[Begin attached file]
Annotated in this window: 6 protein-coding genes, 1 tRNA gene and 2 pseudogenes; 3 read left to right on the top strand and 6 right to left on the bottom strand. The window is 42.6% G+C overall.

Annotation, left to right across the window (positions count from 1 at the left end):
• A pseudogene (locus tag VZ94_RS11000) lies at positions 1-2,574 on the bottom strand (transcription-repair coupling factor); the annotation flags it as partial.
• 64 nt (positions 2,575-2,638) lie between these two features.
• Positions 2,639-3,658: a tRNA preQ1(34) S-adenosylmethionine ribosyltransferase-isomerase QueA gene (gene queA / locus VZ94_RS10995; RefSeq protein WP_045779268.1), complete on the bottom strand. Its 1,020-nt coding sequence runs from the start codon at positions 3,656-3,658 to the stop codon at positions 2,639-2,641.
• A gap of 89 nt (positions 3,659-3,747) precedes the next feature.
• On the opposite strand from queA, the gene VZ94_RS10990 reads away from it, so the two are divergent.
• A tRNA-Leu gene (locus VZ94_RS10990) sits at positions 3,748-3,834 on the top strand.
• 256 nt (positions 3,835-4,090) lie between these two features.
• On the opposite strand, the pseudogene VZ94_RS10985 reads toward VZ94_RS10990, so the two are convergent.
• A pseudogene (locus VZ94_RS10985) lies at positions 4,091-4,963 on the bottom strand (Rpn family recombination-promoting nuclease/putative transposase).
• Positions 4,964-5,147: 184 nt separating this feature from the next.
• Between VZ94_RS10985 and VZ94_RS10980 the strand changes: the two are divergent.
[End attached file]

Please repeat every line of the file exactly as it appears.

Annotated in this window: 6 protein-coding genes, 1 tRNA gene and 2 pseudogenes; 3 read left to right on the top strand and 6 right to left on the bottom strand. The window is 42.6% G+C overall.

Annotation, left to right across the window (positions count from 1 at the left end):
• A pseudogene (locus tag VZ94_RS11000) lies at positions 1-2,574 on the bottom strand (transcription-repair coupling factor); the annotation flags it as partial.
• 64 nt (positions 2,575-2,638) lie between these two features.
• Positions 2,639-3,658: a tRNA preQ1(34) S-adenosylmethionine ribosyltransferase-isomerase QueA gene (gene queA / locus VZ94_RS10995; RefSeq protein WP_045779268.1), complete on the bottom strand. Its 1,020-nt coding sequence runs from the start codon at positions 3,656-3,658 to the stop codon at positions 2,639-2,641.
• A gap of 89 nt (positions 3,659-3,747) precedes the next feature.
• On the opposite strand from queA, the gene VZ94_RS10990 reads away from it, so the two are divergent.
• A tRNA-Leu gene (locus VZ94_RS10990) sits at positions 3,748-3,834 on the top strand.
• 256 nt (positions 3,835-4,090) lie between these two features.
• On the opposite strand, the pseudogene VZ94_RS10985 reads toward VZ94_RS10990, so the two are convergent.
• A pseudogene (locus VZ94_RS10985) lies at positions 4,091-4,963 on the bottom strand (Rpn family recombination-promoting nuclease/putative transposase).
• Positions 4,964-5,147: 184 nt separating this feature from the next.
• Between VZ94_RS10985 and VZ94_RS10980 the strand changes: the two are divergent.